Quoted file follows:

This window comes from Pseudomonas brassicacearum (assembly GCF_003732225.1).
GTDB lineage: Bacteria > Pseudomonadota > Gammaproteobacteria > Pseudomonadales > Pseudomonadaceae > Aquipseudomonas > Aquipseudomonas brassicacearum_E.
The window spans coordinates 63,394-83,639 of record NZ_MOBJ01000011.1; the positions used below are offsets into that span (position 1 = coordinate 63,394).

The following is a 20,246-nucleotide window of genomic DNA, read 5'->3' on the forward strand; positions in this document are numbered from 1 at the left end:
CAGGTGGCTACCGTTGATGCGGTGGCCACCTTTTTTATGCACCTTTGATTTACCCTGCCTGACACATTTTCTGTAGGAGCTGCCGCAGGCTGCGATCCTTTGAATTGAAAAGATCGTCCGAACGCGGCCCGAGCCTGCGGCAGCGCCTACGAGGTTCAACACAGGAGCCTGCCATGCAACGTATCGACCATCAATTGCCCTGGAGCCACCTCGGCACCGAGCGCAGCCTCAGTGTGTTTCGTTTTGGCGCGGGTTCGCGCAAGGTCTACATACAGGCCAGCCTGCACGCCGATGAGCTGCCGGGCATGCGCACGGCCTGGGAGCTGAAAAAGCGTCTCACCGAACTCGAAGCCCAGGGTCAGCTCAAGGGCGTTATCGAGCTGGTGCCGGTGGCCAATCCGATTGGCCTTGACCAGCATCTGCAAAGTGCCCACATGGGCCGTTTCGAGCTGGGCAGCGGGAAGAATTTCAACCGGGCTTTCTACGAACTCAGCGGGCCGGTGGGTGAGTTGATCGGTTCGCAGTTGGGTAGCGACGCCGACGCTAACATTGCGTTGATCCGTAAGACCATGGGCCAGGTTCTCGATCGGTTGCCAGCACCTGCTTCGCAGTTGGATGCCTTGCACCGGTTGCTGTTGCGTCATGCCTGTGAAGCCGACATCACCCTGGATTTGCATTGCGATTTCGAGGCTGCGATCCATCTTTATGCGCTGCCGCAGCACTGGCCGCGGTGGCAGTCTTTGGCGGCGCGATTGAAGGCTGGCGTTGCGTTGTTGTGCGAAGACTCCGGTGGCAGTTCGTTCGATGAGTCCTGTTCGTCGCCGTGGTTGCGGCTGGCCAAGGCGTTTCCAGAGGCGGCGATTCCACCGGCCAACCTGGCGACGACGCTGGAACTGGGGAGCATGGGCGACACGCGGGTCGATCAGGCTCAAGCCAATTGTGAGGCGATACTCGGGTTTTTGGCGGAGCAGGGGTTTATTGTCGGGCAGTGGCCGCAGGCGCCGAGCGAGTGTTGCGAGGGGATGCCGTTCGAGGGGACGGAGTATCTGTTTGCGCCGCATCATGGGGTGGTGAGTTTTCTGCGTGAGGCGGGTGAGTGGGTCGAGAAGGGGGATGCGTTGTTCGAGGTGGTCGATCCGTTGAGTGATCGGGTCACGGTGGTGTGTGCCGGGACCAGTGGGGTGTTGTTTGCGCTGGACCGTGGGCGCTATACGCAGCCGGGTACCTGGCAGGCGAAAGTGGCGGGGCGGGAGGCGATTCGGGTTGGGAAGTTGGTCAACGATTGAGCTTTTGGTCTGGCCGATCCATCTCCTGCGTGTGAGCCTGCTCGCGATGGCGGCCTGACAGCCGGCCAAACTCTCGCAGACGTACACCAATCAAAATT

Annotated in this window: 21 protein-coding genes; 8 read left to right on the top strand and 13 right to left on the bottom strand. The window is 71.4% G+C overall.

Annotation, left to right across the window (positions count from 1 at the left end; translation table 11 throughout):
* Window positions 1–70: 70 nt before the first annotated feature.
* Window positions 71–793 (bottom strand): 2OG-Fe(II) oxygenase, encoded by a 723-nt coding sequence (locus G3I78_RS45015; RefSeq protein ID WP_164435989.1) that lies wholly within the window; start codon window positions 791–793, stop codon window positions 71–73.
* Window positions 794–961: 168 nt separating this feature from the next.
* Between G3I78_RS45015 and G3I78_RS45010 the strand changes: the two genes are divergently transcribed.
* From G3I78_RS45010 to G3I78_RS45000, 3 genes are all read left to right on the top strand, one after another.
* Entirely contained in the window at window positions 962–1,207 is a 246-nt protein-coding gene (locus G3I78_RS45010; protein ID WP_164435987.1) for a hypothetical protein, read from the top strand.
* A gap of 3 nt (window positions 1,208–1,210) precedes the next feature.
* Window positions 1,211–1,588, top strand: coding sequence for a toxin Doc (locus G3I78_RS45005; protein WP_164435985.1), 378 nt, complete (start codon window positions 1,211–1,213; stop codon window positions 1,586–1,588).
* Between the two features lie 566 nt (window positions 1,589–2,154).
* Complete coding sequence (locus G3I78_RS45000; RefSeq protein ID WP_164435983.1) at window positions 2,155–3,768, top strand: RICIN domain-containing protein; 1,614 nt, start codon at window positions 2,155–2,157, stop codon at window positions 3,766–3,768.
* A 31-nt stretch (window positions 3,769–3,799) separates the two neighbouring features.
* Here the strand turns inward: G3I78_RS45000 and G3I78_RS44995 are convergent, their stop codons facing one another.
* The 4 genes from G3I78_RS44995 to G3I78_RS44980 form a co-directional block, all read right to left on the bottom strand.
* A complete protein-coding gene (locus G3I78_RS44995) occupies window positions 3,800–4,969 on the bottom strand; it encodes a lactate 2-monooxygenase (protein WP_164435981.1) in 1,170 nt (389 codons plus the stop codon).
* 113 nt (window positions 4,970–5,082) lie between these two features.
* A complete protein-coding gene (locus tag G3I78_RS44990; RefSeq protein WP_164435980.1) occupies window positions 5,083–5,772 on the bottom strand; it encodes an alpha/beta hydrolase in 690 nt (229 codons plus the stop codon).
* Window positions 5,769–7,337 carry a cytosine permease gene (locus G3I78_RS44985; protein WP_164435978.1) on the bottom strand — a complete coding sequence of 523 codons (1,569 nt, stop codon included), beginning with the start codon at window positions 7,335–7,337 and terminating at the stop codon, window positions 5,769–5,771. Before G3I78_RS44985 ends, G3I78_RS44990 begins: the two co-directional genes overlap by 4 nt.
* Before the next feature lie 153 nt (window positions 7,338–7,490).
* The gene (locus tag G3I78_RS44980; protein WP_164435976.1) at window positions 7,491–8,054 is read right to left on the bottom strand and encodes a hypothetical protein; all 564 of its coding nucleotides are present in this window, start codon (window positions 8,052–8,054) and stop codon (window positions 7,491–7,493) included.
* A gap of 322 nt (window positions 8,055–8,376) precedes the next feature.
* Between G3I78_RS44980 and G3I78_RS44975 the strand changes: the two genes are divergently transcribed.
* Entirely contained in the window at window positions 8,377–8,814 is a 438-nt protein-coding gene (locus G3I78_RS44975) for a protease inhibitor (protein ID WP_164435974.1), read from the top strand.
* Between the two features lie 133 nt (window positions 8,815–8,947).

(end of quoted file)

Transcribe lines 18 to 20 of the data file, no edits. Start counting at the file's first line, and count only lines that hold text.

* A 31-nt stretch (window positions 3,769–3,799) separates the two neighbouring features.
* Here the strand turns inward: G3I78_RS45000 and G3I78_RS44995 are convergent, their stop codons facing one another.
* The 4 genes from G3I78_RS44995 to G3I78_RS44980 form a co-directional block, all read right to left on the bottom strand.